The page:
Photo by R.J. MunaTHERE ARE AROUND 75 PEOPLE AT CHITRA BANERJEE Divakaruni's reading at Dutton's Brentwood, among them many young Indian women in varying degrees of Western dress; students; wives; professionals; and nearly as many Indian men, some in suits, others sporting slightly nontraditional outfits. Divakaruni herself is wearing a salwaar kameez, the Punjabi tunic and pants many modern Indian women favor for both professional and casual wear (in her fiction, good traditional Bengali girls are punished severely for wearing this ensemble instead of a sari). She has club-kid glitter on her eyelids. She looks both glamorous and kind. She's no revolutionary (“Rebellion is seen as a much more positive sort of thing in Western culture,” she says), but an educated consumer of tradition, and also a connoisseur of change.

Her first novel, The Mistress of Spices, was a magical-realist tale laden with pungent, descriptive detail and ersatz mythology — the kind of multicultural novel agents love to see. It was a well-executed work of genre, but genre it was. In her second novel, Sister of My Heart, though she's incorporated the narrative structure of melodrama, Divakaruni has returned to the plainspoken style of her short stories.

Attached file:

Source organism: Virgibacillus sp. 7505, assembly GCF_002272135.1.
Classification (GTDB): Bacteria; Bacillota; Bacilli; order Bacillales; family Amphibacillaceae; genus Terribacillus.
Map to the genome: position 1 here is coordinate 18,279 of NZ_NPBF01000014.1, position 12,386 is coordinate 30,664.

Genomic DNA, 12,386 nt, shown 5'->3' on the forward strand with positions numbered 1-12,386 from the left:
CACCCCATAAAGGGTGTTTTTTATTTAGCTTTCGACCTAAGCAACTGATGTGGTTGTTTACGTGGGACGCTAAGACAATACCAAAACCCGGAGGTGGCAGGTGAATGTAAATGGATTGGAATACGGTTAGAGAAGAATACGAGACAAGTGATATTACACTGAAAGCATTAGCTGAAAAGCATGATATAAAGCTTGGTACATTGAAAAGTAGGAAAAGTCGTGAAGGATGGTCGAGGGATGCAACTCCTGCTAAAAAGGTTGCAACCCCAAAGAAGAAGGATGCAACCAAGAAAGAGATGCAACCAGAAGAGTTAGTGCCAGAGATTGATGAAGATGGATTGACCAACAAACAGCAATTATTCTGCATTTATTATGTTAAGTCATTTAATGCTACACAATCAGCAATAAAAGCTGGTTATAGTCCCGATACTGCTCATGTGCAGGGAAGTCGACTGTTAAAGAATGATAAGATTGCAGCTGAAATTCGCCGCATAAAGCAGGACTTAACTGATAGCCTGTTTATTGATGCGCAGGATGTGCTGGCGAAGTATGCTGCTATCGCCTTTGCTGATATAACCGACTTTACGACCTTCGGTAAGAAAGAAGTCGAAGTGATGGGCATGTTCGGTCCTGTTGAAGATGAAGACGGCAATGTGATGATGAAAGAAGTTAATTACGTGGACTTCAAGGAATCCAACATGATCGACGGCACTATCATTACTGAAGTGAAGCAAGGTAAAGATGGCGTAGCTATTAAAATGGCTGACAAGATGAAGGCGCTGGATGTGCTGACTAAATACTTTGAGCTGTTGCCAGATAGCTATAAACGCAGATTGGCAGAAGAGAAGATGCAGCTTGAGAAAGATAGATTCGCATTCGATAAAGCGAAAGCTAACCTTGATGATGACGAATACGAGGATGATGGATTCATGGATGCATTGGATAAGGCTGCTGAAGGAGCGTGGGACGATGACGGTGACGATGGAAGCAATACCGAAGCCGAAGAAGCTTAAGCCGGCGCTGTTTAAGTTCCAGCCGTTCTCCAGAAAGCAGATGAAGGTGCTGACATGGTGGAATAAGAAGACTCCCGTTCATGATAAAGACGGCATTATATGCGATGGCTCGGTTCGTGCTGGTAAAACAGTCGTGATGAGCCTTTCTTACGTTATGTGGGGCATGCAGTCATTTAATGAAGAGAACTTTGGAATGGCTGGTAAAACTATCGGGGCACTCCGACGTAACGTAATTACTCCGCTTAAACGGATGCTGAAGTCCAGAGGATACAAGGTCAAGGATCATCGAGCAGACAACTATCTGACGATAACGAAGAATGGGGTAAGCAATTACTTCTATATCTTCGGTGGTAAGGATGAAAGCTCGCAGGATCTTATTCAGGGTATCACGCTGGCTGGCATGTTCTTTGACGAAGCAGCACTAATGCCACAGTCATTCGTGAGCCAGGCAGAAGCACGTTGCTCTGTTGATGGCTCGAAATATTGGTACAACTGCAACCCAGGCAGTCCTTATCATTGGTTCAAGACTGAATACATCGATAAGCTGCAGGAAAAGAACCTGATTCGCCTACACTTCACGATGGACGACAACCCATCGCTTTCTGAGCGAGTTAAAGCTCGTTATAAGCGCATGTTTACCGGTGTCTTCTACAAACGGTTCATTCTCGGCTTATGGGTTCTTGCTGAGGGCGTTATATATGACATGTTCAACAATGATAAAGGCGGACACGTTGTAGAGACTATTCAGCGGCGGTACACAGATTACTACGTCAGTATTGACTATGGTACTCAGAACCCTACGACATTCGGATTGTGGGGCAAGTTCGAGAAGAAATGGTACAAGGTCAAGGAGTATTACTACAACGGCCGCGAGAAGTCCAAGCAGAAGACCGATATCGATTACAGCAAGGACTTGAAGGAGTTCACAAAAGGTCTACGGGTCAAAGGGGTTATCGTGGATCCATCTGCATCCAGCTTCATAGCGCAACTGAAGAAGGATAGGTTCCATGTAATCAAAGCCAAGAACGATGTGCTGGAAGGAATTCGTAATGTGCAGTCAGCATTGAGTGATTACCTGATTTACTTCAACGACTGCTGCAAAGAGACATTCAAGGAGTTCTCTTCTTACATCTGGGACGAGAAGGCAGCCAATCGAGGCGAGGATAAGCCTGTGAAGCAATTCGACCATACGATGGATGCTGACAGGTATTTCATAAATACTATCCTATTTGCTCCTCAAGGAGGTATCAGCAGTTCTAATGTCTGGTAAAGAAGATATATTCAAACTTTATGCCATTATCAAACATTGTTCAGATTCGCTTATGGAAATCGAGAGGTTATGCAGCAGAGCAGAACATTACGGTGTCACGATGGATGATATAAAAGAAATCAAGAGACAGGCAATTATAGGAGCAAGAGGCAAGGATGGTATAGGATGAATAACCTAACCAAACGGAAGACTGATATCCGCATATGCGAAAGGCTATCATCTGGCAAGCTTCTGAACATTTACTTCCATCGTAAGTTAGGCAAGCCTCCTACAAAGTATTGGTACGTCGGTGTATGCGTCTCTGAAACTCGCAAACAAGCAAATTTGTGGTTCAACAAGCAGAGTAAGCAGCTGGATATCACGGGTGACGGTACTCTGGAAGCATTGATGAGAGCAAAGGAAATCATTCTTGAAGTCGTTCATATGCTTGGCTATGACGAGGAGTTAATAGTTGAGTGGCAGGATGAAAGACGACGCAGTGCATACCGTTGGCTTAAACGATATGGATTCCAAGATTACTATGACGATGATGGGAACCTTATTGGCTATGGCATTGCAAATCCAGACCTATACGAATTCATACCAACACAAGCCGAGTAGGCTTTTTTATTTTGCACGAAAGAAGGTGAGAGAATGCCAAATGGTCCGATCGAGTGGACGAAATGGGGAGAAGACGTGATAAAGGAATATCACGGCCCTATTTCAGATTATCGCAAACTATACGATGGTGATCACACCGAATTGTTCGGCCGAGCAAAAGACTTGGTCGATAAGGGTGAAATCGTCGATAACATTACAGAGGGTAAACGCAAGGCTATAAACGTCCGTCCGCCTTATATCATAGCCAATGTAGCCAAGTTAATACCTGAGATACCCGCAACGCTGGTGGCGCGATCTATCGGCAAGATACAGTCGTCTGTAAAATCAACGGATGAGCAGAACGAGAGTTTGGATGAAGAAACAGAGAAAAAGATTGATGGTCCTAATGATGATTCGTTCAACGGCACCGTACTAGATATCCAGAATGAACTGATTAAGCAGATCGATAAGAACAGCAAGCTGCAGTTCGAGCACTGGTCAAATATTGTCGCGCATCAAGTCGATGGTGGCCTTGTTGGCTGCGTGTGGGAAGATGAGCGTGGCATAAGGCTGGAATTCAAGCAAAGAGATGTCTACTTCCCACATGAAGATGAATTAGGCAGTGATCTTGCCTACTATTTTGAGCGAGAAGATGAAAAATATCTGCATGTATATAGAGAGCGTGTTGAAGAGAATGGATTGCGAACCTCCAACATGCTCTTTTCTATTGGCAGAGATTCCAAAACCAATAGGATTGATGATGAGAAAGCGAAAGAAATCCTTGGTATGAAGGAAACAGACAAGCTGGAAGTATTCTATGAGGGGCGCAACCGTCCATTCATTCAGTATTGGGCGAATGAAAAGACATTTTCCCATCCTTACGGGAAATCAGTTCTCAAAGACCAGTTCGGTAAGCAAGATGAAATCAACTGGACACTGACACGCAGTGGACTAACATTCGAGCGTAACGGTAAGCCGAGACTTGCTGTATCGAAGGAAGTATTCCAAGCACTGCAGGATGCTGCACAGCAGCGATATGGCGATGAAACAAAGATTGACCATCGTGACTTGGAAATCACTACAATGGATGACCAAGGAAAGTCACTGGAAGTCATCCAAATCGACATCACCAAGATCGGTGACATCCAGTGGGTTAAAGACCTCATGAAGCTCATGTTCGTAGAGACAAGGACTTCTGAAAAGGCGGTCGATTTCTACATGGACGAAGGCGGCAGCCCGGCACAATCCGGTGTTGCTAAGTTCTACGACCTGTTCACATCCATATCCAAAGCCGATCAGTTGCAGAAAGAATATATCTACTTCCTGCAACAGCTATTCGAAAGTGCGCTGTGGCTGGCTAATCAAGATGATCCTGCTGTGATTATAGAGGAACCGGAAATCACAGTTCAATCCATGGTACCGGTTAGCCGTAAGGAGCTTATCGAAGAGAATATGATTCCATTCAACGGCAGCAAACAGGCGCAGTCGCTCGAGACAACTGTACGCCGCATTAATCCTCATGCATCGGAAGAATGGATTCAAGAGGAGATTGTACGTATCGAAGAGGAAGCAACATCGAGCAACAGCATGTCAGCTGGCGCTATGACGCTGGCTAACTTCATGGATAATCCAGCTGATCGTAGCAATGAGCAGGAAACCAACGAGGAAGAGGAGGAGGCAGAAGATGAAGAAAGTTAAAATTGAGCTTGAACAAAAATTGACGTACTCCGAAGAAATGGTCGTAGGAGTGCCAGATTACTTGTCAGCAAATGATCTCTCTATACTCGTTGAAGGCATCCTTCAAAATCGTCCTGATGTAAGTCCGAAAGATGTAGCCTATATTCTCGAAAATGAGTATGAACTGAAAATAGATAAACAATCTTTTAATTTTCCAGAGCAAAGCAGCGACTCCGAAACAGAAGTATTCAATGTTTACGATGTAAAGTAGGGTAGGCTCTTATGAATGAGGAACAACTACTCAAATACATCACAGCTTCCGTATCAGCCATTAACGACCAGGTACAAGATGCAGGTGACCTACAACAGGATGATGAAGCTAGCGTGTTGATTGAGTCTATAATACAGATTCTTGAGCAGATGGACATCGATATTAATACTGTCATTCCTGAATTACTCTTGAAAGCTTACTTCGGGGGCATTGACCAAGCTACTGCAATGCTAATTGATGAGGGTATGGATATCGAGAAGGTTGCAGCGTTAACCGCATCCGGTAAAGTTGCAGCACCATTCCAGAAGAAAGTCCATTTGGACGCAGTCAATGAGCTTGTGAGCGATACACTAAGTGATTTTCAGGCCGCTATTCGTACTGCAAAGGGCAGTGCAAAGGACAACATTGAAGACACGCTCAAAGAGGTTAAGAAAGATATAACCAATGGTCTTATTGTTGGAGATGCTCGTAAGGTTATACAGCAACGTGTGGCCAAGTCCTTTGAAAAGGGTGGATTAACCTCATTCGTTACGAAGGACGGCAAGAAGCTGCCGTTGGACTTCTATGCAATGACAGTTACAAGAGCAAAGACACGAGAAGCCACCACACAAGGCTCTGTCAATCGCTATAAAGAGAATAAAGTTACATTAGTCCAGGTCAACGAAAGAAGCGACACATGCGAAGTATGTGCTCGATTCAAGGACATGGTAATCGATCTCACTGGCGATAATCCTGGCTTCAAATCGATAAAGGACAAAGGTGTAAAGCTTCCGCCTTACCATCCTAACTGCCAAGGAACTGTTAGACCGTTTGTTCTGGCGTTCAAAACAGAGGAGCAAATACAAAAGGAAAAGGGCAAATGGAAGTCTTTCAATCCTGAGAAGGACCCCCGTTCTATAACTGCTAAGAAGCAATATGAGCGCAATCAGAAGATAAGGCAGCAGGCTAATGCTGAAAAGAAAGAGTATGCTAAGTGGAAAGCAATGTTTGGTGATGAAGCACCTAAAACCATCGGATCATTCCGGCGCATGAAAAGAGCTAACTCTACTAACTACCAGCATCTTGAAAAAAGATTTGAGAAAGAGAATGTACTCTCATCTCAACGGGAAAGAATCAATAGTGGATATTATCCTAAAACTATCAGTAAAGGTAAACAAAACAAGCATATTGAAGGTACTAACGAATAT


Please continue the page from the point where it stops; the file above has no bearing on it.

“I wanted to follow the narrative format of the old stories, the myths and the legends, where enormous things happen that transform people's lives in a moment. I wanted that drama,” says Divakaruni. “I do think that so much of modern fiction has moved so far away from that and deals with just internal things. Ultimately, the only reason people love stories is because things happen in them, and it's exciting to see what's going to happen.”

Melodrama is the storytelling technique common to Indian epics and American soap operas. The two forms are so compatible that, when I was in India 10 years ago, the most popular show on television was a weekly serialization of the Mahabharata that looked, with its cheesy sets and endless emotional two-shots, every bit like General Hospital. This was the “exotic Orient” as seen by exotic Orientals.

Divakaruni isn't a big fan of gratuitous Orientalia. “It bothers me when people say that writing about Indian life in its detail is exotic,” she says, dismayed at both Western and Indian readers' preoccupation with the silk-and-cinnamon trappings of Indian fiction. “Our culture is vibrant, it is colorful, it is dramatic, but that's just part of its daily nature.”